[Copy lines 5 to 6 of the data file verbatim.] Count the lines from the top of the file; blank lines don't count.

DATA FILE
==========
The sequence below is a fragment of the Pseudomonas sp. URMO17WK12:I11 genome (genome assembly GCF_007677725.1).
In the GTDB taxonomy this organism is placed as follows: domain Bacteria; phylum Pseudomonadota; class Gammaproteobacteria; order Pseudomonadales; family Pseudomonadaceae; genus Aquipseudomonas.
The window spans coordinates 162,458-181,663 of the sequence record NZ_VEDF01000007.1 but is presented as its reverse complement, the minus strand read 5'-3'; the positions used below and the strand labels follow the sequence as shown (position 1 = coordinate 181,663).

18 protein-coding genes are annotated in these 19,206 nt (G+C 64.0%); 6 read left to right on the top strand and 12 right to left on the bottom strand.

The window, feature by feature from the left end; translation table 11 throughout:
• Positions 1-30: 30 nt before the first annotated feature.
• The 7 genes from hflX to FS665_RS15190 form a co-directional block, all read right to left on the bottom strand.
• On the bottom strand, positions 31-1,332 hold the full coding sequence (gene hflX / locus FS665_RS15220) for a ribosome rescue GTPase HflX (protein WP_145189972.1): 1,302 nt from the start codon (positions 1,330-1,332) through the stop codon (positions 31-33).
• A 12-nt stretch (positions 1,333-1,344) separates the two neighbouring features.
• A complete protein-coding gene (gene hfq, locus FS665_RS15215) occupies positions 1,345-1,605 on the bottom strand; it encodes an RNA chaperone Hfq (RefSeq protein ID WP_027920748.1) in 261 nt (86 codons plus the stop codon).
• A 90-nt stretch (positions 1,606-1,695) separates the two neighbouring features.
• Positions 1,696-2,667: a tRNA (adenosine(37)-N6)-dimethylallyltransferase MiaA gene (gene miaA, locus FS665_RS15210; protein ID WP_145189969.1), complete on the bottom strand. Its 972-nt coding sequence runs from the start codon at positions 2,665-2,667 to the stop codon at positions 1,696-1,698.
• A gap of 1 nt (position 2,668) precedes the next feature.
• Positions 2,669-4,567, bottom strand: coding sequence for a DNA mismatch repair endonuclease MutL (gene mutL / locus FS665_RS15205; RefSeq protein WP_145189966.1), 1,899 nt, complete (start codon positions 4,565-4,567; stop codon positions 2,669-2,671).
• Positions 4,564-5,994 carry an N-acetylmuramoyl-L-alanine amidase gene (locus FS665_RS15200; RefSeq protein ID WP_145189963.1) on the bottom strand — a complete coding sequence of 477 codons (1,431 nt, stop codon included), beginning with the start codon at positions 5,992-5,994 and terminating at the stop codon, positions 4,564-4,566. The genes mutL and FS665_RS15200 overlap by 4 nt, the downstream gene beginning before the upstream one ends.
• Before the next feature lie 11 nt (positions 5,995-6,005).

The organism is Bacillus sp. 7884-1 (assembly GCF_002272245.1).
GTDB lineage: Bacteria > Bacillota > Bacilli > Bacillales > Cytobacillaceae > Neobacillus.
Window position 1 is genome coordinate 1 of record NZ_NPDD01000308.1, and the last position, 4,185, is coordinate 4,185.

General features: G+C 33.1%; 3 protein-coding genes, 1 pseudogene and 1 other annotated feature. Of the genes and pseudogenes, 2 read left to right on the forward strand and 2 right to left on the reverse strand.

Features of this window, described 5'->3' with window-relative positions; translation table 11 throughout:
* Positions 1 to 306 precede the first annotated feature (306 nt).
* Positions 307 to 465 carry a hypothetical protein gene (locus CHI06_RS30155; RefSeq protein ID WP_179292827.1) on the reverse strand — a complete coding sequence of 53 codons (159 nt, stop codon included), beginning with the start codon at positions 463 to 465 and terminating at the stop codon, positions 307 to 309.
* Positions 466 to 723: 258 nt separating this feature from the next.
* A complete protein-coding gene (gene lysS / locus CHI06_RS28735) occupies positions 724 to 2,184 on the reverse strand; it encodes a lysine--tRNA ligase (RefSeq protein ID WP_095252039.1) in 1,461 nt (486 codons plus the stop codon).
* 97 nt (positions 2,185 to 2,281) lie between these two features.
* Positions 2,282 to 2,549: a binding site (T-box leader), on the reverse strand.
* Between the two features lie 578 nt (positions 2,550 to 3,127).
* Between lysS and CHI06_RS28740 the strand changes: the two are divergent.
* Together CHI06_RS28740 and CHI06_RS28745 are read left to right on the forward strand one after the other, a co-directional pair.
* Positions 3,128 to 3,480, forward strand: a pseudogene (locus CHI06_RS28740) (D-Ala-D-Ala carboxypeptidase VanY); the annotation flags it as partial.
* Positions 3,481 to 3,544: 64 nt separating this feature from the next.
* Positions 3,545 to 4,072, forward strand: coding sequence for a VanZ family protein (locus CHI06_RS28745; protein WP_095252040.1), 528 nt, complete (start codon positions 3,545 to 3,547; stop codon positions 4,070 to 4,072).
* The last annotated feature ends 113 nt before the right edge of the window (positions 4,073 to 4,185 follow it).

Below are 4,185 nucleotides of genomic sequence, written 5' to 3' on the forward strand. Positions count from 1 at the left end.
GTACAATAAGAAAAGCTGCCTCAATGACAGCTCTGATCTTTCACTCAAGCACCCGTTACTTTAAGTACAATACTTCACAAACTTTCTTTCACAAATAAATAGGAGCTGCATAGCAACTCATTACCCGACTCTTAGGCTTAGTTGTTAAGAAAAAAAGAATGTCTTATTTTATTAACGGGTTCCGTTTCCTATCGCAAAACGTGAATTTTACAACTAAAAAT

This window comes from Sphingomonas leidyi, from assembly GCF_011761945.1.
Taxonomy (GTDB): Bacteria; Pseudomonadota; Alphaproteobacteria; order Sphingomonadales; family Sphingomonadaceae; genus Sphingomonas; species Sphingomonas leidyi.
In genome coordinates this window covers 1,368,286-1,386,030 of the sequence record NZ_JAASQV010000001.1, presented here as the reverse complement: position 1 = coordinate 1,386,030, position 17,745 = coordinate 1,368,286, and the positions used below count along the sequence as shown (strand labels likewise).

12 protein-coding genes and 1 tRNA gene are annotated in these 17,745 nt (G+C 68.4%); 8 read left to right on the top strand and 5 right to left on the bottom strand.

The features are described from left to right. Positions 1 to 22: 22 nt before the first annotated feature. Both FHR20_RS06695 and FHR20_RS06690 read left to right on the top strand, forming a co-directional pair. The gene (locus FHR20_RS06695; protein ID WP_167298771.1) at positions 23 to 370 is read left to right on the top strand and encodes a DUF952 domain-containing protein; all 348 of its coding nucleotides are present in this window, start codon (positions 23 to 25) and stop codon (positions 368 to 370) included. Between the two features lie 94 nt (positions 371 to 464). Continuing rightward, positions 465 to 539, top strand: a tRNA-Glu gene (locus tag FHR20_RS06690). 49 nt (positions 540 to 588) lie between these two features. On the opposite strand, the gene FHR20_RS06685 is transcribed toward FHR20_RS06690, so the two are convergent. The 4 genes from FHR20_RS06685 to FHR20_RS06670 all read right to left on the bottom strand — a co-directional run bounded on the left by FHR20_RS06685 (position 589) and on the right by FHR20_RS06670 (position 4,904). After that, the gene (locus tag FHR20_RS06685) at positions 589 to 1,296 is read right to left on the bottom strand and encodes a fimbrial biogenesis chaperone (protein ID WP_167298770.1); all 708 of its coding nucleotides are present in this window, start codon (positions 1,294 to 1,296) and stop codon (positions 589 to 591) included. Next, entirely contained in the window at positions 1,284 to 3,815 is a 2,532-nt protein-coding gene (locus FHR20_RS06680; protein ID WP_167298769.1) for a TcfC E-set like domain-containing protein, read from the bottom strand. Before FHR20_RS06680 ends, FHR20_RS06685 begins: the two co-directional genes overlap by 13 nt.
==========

The window, feature by feature from the left end; translation table 11 throughout:
• Positions 1-30: 30 nt before the first annotated feature.